A darkening outlook for China’s economy continues to materialize week by week.
New data from commercial property group CBRE warns the country’s office vacancy rate has just surged to the highest since the financial crisis of 2007–2008, first reported by Bloomberg.
CBRE said the vacancy rate for commercial office space in 17 major cities rose to 21.5% in 3Q19, a level not seen since the global economy was melting down in 2008.
Sam Xie, CBRE’s head of research in China, said the recent “spike” in vacancies is one of the worst since the last financial crisis.
Catherine Chen, Cushman & Wakefield’s head of research for Greater China, told Financial Times that soaring commercial office vacancies in China was mainly due to dwindling demand, but not oversupplied conditions.
“Contributing factors included slower expansion of co-working operators and financial services companies, and a general cost-saving strategy adopted by most tenants given ongoing trade tensions and economic growth slowdown,” she added.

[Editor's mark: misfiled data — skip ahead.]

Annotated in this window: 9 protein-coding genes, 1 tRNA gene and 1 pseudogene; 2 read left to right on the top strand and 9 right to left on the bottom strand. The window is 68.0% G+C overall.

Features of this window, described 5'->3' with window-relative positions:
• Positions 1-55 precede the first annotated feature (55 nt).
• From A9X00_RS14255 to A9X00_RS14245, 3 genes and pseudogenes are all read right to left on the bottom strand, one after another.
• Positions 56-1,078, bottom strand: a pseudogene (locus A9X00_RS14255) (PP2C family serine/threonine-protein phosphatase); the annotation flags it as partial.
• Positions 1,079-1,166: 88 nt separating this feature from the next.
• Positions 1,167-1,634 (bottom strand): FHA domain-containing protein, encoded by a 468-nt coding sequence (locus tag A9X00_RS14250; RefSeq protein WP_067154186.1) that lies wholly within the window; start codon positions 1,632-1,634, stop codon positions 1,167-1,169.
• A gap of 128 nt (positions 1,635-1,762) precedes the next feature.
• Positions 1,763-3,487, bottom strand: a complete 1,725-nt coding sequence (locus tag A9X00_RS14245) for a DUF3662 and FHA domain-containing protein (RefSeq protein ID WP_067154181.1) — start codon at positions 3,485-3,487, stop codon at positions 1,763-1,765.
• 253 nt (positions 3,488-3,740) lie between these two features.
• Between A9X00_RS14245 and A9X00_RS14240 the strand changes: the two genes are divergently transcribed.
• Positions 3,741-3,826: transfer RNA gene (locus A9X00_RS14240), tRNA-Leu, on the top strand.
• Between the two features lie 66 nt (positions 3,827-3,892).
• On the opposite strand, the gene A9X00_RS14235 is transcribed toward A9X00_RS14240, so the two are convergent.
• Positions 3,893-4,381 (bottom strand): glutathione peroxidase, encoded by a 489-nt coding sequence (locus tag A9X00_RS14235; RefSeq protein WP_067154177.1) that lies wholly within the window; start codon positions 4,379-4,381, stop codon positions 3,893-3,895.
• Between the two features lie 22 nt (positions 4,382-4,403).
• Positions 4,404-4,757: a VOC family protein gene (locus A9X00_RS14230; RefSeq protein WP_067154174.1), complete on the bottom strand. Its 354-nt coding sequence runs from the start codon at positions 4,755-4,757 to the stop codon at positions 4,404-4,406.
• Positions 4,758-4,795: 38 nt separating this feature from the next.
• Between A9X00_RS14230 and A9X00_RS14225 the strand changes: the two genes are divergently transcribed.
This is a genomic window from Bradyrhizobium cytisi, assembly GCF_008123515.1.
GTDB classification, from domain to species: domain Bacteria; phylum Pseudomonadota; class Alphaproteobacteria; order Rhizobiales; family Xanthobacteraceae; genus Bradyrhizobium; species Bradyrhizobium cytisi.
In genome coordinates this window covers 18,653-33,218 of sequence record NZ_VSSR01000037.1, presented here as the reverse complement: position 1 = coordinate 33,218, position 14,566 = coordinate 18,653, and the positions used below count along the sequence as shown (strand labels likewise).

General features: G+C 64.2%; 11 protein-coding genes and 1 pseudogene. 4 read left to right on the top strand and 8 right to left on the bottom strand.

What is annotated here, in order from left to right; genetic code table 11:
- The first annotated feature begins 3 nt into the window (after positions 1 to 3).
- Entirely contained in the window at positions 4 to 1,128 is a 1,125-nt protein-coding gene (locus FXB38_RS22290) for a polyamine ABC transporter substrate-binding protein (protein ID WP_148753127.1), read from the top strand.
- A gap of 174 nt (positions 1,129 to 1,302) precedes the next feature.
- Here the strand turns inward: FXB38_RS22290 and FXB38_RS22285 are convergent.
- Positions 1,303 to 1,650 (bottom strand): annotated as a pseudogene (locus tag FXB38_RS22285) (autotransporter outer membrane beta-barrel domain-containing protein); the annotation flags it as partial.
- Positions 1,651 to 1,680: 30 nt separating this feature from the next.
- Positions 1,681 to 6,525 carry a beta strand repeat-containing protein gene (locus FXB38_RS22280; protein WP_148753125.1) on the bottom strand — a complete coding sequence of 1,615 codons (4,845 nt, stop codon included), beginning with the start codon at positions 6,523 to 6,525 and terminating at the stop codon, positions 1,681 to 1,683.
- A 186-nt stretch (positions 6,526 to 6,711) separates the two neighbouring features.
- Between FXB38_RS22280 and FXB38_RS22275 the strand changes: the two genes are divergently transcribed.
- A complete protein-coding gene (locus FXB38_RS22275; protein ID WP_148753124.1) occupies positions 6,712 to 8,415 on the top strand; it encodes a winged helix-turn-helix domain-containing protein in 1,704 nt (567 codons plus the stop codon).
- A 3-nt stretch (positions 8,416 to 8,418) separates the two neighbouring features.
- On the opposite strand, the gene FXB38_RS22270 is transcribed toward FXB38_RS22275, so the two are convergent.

Henry Chin, head of research for Asia Pacific at CBRE, told Financial Times that macroeconomic headwinds relating to the trade war between the US and China were also a significant factor in rising office vacancies.
As shown in the Bloomberg chart below, using CBRE data, Shanghai and Shenzhen had the highest office vacancies than any other city, and both had around 20% of office spaces dormant.
And with the global economy in a synchronized slowdown, global growth estimates are now printing at 3%, the slowest pace since the financial crisis. The Chinese economy will likely continue to slow, and could see domestic growth under 6% this year. This suggests that China’s office space vacancies will continue to rise through year-end.Office Vacancies In China Hit Decade High Amid Economic Turmoil